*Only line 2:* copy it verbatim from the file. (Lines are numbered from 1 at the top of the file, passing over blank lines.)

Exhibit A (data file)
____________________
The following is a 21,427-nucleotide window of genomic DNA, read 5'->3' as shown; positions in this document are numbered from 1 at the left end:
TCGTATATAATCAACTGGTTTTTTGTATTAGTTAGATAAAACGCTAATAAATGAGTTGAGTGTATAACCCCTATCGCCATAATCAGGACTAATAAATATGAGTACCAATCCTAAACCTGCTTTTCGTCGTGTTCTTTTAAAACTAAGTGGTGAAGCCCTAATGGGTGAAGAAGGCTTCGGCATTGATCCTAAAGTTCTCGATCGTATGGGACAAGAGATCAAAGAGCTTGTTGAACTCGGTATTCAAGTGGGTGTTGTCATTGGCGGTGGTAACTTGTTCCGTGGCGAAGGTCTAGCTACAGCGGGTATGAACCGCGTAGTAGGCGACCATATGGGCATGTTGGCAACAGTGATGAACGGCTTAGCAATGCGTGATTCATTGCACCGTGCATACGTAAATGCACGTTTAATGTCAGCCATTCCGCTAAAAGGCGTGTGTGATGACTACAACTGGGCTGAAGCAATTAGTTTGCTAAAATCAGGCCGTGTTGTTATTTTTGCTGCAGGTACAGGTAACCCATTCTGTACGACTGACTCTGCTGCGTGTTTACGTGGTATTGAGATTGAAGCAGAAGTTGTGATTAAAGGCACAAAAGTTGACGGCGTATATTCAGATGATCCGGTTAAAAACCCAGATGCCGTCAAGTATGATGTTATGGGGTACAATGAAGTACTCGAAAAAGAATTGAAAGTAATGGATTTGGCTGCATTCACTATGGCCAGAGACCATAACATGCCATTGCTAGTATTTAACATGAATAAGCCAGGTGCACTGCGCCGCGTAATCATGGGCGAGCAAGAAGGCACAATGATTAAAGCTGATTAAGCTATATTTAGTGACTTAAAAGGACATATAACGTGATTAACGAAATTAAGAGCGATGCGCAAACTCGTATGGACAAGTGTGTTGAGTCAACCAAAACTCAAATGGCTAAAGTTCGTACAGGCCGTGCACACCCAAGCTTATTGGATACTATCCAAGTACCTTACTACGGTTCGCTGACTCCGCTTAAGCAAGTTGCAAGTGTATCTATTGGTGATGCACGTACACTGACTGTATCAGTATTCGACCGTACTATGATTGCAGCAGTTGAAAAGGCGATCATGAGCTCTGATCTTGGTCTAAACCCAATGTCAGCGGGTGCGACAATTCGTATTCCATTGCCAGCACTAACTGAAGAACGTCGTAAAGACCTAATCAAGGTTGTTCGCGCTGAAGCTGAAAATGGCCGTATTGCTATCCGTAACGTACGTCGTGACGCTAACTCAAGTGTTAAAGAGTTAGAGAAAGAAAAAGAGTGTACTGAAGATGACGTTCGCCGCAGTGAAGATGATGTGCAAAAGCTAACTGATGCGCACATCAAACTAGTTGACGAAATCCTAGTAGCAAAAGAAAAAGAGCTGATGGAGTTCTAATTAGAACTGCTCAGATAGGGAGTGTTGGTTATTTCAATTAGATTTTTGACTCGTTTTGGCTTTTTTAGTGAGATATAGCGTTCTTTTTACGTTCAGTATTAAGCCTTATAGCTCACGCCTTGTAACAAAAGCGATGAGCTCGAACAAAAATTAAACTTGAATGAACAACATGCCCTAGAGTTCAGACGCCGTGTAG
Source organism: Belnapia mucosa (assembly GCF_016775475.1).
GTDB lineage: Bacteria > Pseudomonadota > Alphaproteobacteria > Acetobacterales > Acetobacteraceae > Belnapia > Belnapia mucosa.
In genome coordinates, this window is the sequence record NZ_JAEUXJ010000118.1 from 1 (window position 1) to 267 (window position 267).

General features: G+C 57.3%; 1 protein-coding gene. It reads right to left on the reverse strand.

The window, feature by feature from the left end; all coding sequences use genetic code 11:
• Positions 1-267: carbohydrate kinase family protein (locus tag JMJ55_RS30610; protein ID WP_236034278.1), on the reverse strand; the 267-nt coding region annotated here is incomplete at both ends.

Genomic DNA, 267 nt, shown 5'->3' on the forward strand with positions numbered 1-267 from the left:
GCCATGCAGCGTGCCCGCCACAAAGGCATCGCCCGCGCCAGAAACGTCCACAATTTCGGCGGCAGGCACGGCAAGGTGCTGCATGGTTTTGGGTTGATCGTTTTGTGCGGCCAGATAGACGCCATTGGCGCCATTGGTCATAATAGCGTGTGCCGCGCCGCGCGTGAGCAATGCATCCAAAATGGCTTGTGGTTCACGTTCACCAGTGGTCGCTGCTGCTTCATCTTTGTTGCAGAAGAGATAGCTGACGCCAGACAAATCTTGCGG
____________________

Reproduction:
TCGTATATAATCAACTGGTTTTTTGTATTAGTTAGATAAAACGCTAATAAATGAGTTGAGTGTATAACCCCTATCGCCATAATCAGGACTAATAAATATGAGTACCAATCCTAAACCTGCTTTTCGTCGTGTTCTTTTAAAACTAAGTGGTGAAGCCCTAATGGGTGAAGAAGGCTTCGGCATTGATCCTAAAGTTCTCGATCGTATGGGACAAGAGATCAAAGAGCTTGTTGAACTCGGTATTCAAGTGGGTGTTGTCATTGGCGGTGGTAACTTGTTCCGTGGCGAAGGTCTAGCTACAGCGGGTATGAACCGCGTAGTAGGCGACCATATGGGCATGTTGGCAACAGTGATGAACGGCTTAGCAATGCGTGATTCATTGCACCGTGCATACGTAAATGCACGTTTAATGTCAGCCATTCCGCTAAAAGGCGTGTGTGATGACTACAACTGGGCTGAAGCAATTAGTTTGCTAAAATCAGGCCGTGTTGTTATTTTTGCTGCAGGTACAGGTAACCCATTCTGTACGACTGACTCTGCTGCGTGTTTACGTGGTATTGAGATTGAAGCAGAAGTTGTGATTAAAGGCACAAAAGTTGACGGCGTATATTCAGATGATCCGGTTAAAAACCCAGATGCCGTCAAGTATGATGTTATGGGGTACAATGAAGTACTCGAAAAAGAATTGAAAGTAATGGATTTGGCTGCATTCACTATGGCCAGAGACCATAACATGCCATTGCTAGTATTTAACATGAATAAGCCAGGTGCACTGCGCCGCGTAATCATGGGCGAGCAAGAAGGCACAATGATTAAAGCTGATTAAGCTATATTTAGTGACTTAAAAGGACATATAACGTGATTAACGAAATTAAGAGCGATGCGCAAACTCGTATGGACAAGTGTGTTGAGTCAACCAAAACTCAAATGGCTAAAGTTCGTACAGGCCGTGCACACCCAAGCTTATTGGATACTATCCAAGTACCTTACTACGGTTCGCTGACTCCGCTTAAGCAAGTTGCAAGTGTATCTATTGGTGATGCACGTACACTGACTGTATCAGTATTCGACCGTACTATGATTGCAGCAGTTGAAAAGGCGATCATGAGCTCTGATCTTGGTCTAAACCCAATGTCAGCGGGTGCGACAATTCGTATTCCATTGCCAGCACTAACTGAAGAACGTCGTAAAGACCTAATCAAGGTTGTTCGCGCTGAAGCTGAAAATGGCCGTATTGCTATCCGTAACGTACGTCGTGACGCTAACTCAAGTGTTAAAGAGTTAGAGAAAGAAAAAGAGTGTACTGAAGATGACGTTCGCCGCAGTGAAGATGATGTGCAAAAGCTAACTGATGCGCACATCAAACTAGTTGACGAAATCCTAGTAGCAAAAGAAAAAGAGCTGATGGAGTTCTAATTAGAACTGCTCAGATAGGGAGTGTTGGTTATTTCAATTAGATTTTTGACTCGTTTTGGCTTTTTTAGTGAGATATAGCGTTCTTTTTACGTTCAGTATTAAGCCTTATAGCTCACGCCTTGTAACAAAAGCGATGAGCTCGAACAAAAATTAAACTTGAATGAACAACATGCCCTAGAGTTCAGACGCCGTGTAG